Whole Life Magazine

October/November 2014

Issue link: http://digital.copcomm.com/i/390790

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Page 5 of 43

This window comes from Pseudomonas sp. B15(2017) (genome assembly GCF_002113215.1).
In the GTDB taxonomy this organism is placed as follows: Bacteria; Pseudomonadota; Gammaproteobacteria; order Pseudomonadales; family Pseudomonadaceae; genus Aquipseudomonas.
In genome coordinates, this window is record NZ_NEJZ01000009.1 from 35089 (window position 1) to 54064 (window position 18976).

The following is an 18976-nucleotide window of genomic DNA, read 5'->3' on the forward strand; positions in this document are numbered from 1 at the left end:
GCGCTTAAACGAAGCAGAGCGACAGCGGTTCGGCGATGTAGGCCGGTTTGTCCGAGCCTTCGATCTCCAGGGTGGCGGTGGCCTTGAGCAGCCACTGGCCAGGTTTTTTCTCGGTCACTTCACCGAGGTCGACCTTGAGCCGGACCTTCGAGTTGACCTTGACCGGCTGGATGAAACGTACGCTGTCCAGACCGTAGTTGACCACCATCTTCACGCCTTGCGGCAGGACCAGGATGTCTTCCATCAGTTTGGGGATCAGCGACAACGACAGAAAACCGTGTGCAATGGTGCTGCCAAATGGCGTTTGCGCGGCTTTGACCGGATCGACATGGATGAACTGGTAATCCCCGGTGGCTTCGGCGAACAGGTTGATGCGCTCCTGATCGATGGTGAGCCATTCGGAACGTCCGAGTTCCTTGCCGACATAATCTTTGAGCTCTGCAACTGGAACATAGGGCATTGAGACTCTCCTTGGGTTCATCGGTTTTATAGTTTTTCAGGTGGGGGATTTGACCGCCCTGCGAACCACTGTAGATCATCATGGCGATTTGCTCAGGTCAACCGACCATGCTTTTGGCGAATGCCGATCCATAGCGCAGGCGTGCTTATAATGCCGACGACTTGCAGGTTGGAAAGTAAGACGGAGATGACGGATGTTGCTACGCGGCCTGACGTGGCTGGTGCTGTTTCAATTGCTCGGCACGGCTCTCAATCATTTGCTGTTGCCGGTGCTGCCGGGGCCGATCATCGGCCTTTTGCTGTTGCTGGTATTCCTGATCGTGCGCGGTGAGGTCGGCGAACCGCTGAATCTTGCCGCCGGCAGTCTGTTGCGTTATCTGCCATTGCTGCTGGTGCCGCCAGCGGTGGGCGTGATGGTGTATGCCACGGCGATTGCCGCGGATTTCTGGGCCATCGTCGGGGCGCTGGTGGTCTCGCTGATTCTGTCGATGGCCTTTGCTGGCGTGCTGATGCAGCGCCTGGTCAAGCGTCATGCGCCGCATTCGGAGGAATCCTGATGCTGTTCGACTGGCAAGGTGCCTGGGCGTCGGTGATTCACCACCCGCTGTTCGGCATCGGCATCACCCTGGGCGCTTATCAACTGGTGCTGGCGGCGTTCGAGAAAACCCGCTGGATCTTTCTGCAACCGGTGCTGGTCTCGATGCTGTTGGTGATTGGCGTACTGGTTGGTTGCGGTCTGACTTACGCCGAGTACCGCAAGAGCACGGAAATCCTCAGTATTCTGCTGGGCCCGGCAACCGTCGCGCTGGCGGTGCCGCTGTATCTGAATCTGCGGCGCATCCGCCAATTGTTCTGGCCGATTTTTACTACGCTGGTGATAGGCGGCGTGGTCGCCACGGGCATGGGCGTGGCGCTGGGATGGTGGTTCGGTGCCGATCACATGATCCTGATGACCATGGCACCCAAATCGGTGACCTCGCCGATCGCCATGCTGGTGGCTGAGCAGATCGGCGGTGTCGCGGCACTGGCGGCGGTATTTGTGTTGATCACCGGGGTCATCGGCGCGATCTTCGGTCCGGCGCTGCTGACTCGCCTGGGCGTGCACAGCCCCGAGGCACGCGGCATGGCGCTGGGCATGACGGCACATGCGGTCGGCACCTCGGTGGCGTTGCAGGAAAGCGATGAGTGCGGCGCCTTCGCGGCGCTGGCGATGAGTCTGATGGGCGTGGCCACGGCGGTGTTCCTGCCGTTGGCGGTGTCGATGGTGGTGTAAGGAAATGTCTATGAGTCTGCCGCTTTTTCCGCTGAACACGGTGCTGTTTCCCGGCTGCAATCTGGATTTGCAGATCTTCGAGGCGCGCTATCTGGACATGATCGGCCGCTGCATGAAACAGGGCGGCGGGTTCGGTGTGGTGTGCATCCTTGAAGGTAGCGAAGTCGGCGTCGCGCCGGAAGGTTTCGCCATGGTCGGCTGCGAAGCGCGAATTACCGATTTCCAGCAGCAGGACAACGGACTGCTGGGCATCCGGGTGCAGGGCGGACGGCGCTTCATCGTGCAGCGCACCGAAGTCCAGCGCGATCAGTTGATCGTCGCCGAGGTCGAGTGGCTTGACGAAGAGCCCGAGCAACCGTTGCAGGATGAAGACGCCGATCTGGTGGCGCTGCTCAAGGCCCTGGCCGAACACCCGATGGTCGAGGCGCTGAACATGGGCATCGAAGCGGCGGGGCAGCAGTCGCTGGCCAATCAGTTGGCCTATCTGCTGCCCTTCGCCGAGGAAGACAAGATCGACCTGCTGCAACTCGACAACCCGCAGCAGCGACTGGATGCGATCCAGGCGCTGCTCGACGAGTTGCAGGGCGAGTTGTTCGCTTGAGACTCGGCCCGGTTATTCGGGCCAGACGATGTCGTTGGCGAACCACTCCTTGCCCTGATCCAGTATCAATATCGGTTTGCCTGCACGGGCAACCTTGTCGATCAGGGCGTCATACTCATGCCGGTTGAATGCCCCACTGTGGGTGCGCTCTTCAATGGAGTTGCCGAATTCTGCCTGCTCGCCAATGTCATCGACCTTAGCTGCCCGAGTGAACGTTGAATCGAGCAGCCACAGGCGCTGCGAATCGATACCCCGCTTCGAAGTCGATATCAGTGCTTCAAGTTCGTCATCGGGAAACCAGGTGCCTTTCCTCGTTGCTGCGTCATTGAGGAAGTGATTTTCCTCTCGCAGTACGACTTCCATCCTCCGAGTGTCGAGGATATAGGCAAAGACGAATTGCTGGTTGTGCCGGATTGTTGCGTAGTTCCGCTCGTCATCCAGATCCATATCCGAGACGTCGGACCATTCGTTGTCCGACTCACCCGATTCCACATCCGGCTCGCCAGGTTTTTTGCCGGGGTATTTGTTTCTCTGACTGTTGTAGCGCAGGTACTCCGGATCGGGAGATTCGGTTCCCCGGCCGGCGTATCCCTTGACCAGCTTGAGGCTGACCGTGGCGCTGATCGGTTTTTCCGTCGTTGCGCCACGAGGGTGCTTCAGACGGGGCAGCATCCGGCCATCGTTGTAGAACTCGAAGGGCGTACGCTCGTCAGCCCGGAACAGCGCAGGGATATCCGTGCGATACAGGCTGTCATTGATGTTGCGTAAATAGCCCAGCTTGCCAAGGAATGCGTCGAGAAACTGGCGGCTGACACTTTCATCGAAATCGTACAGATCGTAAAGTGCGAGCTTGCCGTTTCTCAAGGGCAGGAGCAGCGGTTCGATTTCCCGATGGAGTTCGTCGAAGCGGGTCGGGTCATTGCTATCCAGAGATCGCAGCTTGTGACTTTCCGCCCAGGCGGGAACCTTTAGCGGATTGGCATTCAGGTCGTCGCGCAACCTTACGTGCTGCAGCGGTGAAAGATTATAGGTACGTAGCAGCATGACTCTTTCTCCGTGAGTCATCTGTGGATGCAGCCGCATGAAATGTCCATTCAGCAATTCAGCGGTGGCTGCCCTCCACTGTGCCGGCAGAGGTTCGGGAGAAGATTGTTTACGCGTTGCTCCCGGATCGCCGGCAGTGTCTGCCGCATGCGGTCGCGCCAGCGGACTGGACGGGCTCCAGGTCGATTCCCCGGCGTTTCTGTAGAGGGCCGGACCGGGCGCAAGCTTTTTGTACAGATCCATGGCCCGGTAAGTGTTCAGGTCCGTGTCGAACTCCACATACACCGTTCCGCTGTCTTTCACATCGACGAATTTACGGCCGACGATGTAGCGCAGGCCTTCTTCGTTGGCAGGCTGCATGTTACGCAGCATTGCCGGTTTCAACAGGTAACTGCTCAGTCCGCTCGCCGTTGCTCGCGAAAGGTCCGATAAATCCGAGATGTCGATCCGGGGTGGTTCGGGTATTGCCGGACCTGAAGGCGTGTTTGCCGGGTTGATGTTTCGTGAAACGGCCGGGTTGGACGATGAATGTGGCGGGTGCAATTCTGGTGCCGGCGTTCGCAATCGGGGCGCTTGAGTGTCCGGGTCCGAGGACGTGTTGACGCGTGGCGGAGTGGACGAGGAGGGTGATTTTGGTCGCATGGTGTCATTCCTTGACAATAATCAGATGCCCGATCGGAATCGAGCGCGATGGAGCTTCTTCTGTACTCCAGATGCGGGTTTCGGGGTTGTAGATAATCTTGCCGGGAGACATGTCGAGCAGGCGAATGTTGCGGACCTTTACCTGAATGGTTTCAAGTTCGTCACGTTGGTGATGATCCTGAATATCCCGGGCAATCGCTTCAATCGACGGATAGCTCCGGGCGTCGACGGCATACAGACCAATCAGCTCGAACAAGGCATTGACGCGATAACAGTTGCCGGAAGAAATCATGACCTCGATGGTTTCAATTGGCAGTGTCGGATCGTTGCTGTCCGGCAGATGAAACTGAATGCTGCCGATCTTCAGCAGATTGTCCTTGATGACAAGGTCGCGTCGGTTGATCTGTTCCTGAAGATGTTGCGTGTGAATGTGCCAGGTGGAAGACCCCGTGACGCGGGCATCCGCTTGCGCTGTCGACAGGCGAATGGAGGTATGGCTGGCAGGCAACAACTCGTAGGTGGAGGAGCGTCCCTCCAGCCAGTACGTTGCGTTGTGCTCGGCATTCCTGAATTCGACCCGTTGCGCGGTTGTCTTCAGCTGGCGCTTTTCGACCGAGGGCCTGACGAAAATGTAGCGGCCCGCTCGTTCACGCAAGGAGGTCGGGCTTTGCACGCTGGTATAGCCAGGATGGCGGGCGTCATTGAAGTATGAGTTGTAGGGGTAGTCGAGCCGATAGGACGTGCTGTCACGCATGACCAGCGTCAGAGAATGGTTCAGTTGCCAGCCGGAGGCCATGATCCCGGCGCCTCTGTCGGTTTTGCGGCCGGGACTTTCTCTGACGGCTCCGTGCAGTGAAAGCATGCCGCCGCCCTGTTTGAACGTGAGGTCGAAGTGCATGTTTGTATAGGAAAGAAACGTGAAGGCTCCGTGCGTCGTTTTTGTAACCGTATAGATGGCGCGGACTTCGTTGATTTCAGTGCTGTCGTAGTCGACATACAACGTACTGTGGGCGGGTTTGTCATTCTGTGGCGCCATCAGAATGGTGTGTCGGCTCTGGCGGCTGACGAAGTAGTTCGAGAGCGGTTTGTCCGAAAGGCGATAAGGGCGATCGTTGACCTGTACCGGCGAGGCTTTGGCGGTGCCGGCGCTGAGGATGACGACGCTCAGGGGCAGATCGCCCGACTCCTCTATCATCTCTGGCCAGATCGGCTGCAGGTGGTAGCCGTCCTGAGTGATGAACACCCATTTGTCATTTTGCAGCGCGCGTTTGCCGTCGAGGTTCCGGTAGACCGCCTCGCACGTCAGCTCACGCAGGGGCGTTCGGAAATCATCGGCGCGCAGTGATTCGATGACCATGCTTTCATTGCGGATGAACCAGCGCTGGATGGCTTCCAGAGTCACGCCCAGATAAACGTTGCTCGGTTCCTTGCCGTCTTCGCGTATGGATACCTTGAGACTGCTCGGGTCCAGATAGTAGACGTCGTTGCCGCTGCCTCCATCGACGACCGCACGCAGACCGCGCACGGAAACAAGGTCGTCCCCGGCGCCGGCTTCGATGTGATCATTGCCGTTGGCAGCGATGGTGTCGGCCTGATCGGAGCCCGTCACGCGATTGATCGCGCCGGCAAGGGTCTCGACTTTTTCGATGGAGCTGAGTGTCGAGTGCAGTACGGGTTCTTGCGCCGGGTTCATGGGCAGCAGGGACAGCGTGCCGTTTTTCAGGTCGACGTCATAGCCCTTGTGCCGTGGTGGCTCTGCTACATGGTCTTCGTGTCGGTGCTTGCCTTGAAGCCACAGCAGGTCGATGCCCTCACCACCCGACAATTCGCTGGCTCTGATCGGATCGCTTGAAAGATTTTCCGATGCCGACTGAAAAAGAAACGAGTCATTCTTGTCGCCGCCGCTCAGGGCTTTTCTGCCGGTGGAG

I t is with some trepidation that I welcome you to our annual Food issue. Wait, wait, is that a good way to start? It's real, be- cause some of the subjects in this issue are controversial. This is not a typical Food issue with exotic photos of complicated delicacies positioned perfectly amidst china and crystal place settings. It is more a tiny provocative window—tiny because a community magazine is not able to do in-depth investigative journalism—into the sources of our food. To really understand food, we need to follow it back—how it got to our tables, and before that, to the place where we purchased it; its total impact on our ecosystem and other life forms; and ramifica- tions for those living in the place where it was produced. This is com- plicated stuff that most of us don't focus on very often, even at Thanks- giving, when we tend to bypass all those other considerations and ex- press our appreciation directly to a Higher Power. Nothing wrong with gratitude, of course, but it's not entirely a cosmic event that makes food appear before us. We're questioning some of those other aspects in this issue, so please continue at your own risk, keeping in mind that nothing in life is all positive or all negative. One of our challenges on the material plane is to navigate a path of balance. So read on, but get ready to think about some difficult questions: If you eat dairy, how does the farmer treat his/her animals (pg. 22)? If you eat quinoa, how is the economy where it is grown, and what is the carbon impact of shipping it to your local market (pg. 24)? If you enjoy prepared foods, how much do you know about the flavorings used in making them (pg. 26)? Plus yes, recipes, as well as a great new restaurant you'll definitely want to try, and supplement recommendations… We've even got suggestions for getaways where you can work with a chef and learn how to prepare your own delicious dishes (pg. 28). You also need to feed your soul. Do you have a nurturing yoga practice (pg. 13)? Are you aware of the healing powers of chanting? Personally I enjoy kirtan in moderate amounts, though I'm more inclined to listen to jazz, but I sometimes have sleep challenges, so last night, Inspired by our story about kir- tan for PTSD (pg. 14), I turned on my favorite Deva Premal CD (Password) and did a little yoga before bed. I slept like a baby. Whether you grow your food or buy it, it requires an invest- ment, and if you're reading this magazine, chances are you're committed to high quality. Let's face it, organic costs more, so it's going to require a bigger budget. Is it time for you to think about a second revenue stream? Get inspired about creating additional income while also continuing what you already have going (pg. 20). There are so many options: coaching, selling nutritional products, creating your own line of homemade body care products, teaching, or simply adding another tool to work you're already doing. Whatever you do, life is short so enjoy what you eat and what you do with your time. To adapt a timeworn expression, nobody ever said on his/her deathbed, "I should have eaten more junk food." from the editor Dear Readers, A non-surgical treatment which promotes the body's own natural healing ability to stabilize and strengthen weak ligaments, tendons and joints. G. Megan Shields, M.D. and J. Keller Wortham, M.D., are experts in the delivery of this breakthrough pain relief procedure. To learn more go to www.doctorprolotherapy.com Optimum Wellness Medical Group, Inc. 1030 S. Glendale Ave., Suite 503, Glendale | 818-547-5400 photo: Paul Andrews 6 wholelifetimesmagazine.com

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